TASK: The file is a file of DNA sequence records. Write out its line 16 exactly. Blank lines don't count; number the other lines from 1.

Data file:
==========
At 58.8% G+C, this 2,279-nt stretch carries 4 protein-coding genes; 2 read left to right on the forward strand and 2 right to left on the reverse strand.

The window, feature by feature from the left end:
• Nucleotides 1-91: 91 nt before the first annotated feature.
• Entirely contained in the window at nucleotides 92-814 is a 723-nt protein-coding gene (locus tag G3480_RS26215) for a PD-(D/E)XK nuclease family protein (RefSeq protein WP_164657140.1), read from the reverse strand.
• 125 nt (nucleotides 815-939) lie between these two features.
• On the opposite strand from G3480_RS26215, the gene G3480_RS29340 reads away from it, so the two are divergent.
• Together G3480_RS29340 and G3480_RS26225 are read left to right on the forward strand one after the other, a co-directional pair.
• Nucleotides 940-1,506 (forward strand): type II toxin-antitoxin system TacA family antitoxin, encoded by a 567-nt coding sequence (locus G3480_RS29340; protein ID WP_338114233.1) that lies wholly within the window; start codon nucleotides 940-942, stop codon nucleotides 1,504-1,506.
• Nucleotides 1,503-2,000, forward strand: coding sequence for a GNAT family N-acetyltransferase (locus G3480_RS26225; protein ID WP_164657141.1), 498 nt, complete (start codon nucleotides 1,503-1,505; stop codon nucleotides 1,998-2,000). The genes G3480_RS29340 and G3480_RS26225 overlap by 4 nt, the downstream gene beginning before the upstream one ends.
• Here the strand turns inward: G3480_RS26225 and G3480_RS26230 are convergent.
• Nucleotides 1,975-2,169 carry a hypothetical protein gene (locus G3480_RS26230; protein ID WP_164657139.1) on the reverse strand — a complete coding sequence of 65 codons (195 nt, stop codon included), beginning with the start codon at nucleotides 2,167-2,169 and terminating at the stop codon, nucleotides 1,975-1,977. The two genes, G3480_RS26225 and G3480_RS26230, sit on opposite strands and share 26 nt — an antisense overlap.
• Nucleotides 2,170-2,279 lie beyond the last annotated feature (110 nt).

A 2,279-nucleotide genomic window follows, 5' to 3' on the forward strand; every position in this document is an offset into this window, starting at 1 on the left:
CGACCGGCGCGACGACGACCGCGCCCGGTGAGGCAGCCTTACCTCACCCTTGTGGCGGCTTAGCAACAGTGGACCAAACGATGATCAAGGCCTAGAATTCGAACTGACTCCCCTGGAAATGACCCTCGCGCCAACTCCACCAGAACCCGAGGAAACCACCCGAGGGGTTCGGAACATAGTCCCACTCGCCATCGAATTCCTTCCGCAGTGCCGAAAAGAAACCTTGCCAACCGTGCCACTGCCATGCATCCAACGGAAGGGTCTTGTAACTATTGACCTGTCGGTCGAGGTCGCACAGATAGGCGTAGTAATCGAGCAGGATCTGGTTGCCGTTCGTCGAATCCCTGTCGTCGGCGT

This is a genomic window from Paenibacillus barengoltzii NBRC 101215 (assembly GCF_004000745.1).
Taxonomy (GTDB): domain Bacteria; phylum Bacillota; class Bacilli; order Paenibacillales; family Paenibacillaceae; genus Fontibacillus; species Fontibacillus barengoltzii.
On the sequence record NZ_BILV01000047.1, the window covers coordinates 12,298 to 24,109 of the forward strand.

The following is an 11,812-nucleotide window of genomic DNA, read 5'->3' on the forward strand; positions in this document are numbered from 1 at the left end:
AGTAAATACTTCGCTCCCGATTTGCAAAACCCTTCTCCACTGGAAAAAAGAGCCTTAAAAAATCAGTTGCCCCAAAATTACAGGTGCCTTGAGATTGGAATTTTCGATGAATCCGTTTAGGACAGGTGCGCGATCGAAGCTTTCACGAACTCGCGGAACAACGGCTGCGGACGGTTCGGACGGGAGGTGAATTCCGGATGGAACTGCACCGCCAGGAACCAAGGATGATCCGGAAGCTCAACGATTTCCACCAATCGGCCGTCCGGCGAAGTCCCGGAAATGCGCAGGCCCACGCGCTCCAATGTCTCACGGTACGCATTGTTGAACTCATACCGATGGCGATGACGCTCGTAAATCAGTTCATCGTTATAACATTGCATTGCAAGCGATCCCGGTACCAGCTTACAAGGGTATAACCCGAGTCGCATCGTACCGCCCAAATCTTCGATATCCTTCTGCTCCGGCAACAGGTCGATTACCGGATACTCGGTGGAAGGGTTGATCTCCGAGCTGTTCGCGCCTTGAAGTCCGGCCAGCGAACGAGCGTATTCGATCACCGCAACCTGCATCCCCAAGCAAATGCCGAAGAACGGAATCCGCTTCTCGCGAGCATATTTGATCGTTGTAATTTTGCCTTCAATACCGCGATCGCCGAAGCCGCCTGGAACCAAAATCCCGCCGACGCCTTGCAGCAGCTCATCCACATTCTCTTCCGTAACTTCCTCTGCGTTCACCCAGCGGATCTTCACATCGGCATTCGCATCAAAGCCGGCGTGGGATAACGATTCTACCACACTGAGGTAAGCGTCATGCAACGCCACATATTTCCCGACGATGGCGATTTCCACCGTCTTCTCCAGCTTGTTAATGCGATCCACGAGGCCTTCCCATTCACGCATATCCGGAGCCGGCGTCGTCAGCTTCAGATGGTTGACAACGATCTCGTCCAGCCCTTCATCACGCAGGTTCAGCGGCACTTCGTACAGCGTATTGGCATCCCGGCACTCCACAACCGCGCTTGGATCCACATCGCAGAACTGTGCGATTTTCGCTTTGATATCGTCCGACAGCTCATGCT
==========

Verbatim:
Taxonomy (GTDB): domain Bacteria; phylum Bacillota; class Bacilli; order Paenibacillales; family Paenibacillaceae; genus Fontibacillus; species Fontibacillus barengoltzii.